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Garum Processing Site

Garum and other fish sauce processing site, from the Roman period site of Ribera, in Catalonia, Spain. Museu d’Història de la Ciutat

CC Flickr User laura padgett
Definition: Garum was a very popular, but expensive and pungent Roman fish sauce used as a condiment and as a medicine. The Romans fermented a fatty fish in odor-reducing-salt brine and added other flavorings to make the garum. It sat in the sun from one to three months. Occasionally, the manufacturer stirred it. The clear liquid on top was the garum, and the residue, allec. It sounds smelly to us and did, as well, to the Romans. Naturalist Pliny the Elder (the one killed in the eruption of Mt. Vesuvius) calls it "that secretion of putrefying matter," but he also calls it "a kind of exquisite liquor." ["In Defense of Garum," by Robert I. Curtis; The Classical Journal, Vol. 78, No. 3 (Feb. - Mar., 1983), pp. 232-240.]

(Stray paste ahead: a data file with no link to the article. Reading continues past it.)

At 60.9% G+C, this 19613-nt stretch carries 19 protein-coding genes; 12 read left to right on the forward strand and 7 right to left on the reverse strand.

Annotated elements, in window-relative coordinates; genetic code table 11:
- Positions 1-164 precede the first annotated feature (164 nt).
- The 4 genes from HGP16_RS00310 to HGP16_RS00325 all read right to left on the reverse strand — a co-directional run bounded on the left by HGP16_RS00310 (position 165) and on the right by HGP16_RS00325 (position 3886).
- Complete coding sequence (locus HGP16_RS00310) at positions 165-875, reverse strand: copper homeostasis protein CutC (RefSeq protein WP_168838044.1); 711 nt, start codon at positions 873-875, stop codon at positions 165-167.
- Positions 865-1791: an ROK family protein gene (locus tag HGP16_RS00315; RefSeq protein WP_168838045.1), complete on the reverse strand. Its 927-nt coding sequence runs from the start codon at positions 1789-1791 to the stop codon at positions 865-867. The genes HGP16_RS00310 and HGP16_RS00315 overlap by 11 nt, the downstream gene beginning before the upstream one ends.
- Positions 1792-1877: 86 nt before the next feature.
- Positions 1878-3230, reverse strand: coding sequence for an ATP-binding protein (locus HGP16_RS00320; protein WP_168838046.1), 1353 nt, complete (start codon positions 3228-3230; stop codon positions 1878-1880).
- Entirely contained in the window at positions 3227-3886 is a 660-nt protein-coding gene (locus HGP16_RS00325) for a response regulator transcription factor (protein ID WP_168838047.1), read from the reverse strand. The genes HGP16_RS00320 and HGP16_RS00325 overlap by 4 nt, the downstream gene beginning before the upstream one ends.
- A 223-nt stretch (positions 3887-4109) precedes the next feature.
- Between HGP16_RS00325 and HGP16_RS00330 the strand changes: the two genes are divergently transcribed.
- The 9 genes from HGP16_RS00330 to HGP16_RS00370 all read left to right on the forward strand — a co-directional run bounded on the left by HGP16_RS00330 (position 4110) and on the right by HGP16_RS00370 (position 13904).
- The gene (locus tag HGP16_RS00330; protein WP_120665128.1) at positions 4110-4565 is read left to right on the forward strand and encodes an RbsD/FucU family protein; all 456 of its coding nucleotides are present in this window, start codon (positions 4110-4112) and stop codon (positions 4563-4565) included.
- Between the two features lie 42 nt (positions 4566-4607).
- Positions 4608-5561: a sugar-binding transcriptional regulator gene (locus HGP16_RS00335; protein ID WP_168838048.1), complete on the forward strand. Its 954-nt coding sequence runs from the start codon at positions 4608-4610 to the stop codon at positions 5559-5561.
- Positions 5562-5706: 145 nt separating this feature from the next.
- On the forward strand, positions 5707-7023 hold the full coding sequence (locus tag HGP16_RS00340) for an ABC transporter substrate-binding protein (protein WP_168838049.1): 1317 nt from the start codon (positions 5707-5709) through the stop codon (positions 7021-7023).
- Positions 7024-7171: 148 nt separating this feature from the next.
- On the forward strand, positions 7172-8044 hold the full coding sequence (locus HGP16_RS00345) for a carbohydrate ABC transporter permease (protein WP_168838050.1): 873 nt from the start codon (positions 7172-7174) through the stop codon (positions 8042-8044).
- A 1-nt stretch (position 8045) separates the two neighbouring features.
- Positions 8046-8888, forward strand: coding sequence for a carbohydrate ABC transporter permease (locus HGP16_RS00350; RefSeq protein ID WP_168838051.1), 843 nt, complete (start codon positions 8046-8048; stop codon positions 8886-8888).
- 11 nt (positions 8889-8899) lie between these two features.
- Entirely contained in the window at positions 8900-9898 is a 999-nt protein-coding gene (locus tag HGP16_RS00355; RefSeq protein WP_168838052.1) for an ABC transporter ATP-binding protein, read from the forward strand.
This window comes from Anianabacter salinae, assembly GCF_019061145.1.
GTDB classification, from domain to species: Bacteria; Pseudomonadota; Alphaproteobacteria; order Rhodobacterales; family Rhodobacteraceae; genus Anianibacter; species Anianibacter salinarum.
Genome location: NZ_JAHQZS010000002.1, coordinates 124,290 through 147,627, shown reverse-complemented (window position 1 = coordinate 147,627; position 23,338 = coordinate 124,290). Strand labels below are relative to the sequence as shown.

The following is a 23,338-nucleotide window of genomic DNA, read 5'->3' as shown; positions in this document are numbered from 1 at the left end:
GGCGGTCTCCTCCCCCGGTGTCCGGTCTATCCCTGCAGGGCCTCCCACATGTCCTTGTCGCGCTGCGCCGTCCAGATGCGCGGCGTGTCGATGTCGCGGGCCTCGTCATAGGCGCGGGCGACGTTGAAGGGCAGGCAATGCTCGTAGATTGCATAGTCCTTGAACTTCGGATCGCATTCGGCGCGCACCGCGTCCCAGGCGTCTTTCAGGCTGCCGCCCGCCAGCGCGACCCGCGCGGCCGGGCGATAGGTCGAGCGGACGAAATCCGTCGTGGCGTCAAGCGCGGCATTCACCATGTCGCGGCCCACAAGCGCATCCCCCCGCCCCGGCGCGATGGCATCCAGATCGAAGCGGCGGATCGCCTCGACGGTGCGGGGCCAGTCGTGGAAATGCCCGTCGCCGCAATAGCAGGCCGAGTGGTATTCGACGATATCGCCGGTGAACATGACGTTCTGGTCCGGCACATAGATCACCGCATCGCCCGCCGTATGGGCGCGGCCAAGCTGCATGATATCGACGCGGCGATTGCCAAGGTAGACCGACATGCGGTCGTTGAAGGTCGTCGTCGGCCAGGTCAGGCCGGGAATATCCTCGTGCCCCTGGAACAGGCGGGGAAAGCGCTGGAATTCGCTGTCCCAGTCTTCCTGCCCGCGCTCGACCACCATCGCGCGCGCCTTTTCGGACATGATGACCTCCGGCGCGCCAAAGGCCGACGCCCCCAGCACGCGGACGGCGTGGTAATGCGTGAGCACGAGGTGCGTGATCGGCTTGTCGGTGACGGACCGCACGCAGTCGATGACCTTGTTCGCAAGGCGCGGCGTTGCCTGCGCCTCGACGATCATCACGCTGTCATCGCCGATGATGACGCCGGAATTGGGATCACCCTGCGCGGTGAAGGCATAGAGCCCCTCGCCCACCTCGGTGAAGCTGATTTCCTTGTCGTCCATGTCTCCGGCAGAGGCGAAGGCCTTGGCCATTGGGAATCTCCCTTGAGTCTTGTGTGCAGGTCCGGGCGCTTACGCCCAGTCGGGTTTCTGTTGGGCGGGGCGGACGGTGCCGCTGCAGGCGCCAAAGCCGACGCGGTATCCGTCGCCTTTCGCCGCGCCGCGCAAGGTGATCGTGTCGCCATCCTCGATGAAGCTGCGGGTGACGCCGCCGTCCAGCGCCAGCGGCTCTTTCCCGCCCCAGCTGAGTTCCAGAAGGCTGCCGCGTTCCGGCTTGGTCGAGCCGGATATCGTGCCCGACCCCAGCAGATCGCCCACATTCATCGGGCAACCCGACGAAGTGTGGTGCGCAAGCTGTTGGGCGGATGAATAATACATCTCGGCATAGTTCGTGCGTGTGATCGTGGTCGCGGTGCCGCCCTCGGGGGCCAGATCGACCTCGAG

Our Worcestershire sauce has anchovies in it, so the Roman fish sauce is not as odd as it sounds. Some gourmet cooks recommend anchovy paste to replace salt. Garum may smell like Vietnamese fish sauce, nuoc-mam.

There were three other fish sauces related to garum, liquamen, allec and muria. According to Diocletian's price edict of A.D. 301, the top-notch fish sauce was liquamen primum and cost 16 denarii for one sextarius of sauce; the second best was liquamen secundum, which was four denarii cheaper. There was also cheap fish sauce that was popular with the lower classes. The words appear on papyri in shopping and expense lists.

Salt fish dealers were called salsarii. They are thought to have dealt in garum, too.

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Also Known As: fish sauce, liquamen

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